Skip Navigation

Domestic Resource Mobilization and Economic Recovery in Africa

Africa DRM cover

Executive Summary

After several years of progress, the onset of a global recession threatens African countries’ economic growth, revenue streams, and democratization. To recover from the immediate crisis and restore progress toward the United Nations Sustainable Development Goals (SDGs) in the longer term, countries must look inward to their own fiscal policies that can help increase revenues. Further expansion of domestic resource mobilization is crucial to helping African countries finance their economic stimulus and renew progress toward the SDGs. Countries’ ability to deliver on social protection programs and critical public services like healthcare, education, and infrastructure — as part of current economic stimulus packages and beyond — likely depends on levels of domestic resource mobilization in low- and lower-middle-income countries.

Countries must look inward to their own fiscal policies that can help increase revenues to both recover from the immediate crisis and restore progress toward the SDGs in the longer term. To achieve necessary increases in tax revenue, reformers should consider policies that increase efficiency and equity in revenue collection and expenditure. This paper highlights eight ways open government reforms can help countries advance their progress in open budgets, revenue management, and public spending. Specifically, the paper covers the following types of open government reforms:

  • Extractive industries
  • Beneficial ownership
  • Tax policy and administration
  • Land management
  • Open contracting
  • Audits
  • Open budgets
  • Social audits

It also includes examples from the following African governments about how they have used the Open Government Partnership as a platform to achieve these reforms:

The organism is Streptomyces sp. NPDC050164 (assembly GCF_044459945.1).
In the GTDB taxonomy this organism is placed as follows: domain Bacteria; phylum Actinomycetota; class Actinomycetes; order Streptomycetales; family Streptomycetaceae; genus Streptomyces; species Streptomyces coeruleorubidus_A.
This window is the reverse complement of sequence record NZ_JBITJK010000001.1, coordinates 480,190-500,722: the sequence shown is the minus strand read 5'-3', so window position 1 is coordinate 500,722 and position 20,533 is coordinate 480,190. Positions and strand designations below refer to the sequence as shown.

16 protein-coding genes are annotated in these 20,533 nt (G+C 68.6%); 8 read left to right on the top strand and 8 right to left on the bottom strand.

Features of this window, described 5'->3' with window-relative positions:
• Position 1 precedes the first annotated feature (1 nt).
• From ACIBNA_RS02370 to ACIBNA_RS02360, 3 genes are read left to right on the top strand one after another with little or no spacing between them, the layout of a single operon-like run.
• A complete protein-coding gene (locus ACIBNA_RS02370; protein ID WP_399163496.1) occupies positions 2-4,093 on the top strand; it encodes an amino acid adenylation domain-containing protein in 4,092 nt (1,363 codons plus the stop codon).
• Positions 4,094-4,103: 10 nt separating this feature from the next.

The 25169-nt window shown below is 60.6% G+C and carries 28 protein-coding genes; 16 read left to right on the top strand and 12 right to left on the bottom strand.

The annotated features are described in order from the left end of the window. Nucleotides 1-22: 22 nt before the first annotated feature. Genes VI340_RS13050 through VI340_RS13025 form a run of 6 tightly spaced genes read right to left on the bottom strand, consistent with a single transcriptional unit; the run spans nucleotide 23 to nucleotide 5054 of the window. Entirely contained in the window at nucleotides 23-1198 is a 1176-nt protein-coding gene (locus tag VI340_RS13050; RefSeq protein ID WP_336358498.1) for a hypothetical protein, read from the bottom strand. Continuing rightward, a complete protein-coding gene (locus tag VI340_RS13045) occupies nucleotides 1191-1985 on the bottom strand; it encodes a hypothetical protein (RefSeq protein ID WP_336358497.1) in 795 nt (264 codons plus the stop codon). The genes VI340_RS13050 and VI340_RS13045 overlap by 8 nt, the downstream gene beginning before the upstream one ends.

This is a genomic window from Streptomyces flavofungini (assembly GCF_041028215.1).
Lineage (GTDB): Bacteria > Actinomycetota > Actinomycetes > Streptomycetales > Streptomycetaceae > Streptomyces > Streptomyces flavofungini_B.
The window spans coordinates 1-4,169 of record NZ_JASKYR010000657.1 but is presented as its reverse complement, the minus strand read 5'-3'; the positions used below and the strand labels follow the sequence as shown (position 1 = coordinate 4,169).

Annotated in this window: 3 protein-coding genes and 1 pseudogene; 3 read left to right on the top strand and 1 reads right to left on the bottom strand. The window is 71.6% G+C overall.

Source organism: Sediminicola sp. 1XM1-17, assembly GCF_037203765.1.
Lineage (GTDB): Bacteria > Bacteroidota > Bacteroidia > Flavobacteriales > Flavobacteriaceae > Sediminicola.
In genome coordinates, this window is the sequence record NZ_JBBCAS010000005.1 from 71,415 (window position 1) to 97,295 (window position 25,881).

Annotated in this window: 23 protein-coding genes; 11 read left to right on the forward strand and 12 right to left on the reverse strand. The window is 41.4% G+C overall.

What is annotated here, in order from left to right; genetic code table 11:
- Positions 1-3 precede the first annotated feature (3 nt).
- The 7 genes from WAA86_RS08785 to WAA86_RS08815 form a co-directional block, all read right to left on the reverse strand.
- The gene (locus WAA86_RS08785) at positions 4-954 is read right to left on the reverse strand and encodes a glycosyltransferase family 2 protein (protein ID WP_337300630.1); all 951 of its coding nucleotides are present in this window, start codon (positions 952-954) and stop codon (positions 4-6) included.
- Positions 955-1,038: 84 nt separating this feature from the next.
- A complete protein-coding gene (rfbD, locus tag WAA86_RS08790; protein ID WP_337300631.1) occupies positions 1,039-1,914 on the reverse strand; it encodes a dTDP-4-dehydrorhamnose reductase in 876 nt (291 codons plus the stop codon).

• Burkina Faso
  • Nigeria and Kaduna State, Nigeria
  • Sierra Leone
  • Liberia
  • Kenya
  • South Africa


   Download the full report as a PDF here


Table of Contents

The Open Government Partnership in Africa

What is OGP?

The Open Government Partnership (OGP) is a multilateral initiative — with 78 national and a growing number of local government members — that aims to secure concrete commitments from governments to promote transparency, empower citizens, fight corruption, and harness new technologies to strengthen governance. There are 18 African OGP members, including one of OGP’s founding countries, South Africa. To become a member of OGP, participating countries must endorse a high-level Open Government Declaration, deliver an action plan developed with public consultation, and commit to independent reporting on their progress going forward. Working together, government and civil society co-create two-year action plans with concrete commitments across a broad range of issues, which are then monitored by OGP’s Independent Reporting Mechanism (IRM). Together, OGP members have made over 4,000 commitments across various policy areas.

African participation in OGP to date
As in OGP as a whole, in African OGP locations, fiscal openness and anti-corruption are common areas of work. In addition, commitments focusing on extractive industries and land and spatial planning, while less popular in the rest of the world, are among the most popular areas of work in African countries. In each of these topic areas, African members have consistently put forward more ambitious commitments than other regions, according to the IRM. However, implementation remains a challenge, and commitment completion rates, as measured by the IRM, are lower than in other regions.

This is not to say that African members have not been successful in OGP. Since OGP’s founding, innovative solutions and success stories have emerged across the continent in a variety of policy areas. In the following sections, we highlight effective reforms from African members in several key policy areas. We hope that reformers build on the strong work highlighted here as they continue to use OGP as a platform for making credible changes toward more open, participatory, and accountable government.

African OGP Members

Burkina Faso
Cabo Verde
Côte d’Ivoire
Elgeyo Marakwet, Kenya
Kaduna State, Nigeria
Kigoma-Ujiji, Tanzania
Sekondi-Takoradi, Ghana
Sierra Leone
South Africa


The threat of global recession

Growth reversed

In recent years, African economies grew tremendously.1 As recently as January 2020, the African Development Bank predicted that Africa’s gross domestic product (GDP) growth would surpass the global average of 3.4% in 2020.2 However, the onset of the COVID-19 pandemic set off the continent’s first recession in 25 years. The average economy is now predicted to contract by roughly 2.5% in 2020.3

Demand for increased revenue

Thanks to steady growth and modernizing revenue-raising systems established over the last several decades, African countries have become less dependent on foreign aid, which previously accounted for the majority of their revenue. In recent decades, aid contributions have fallen relative to GDP, while tax revenue has grown. Today, tax revenue in African countries represents double the value of aid.4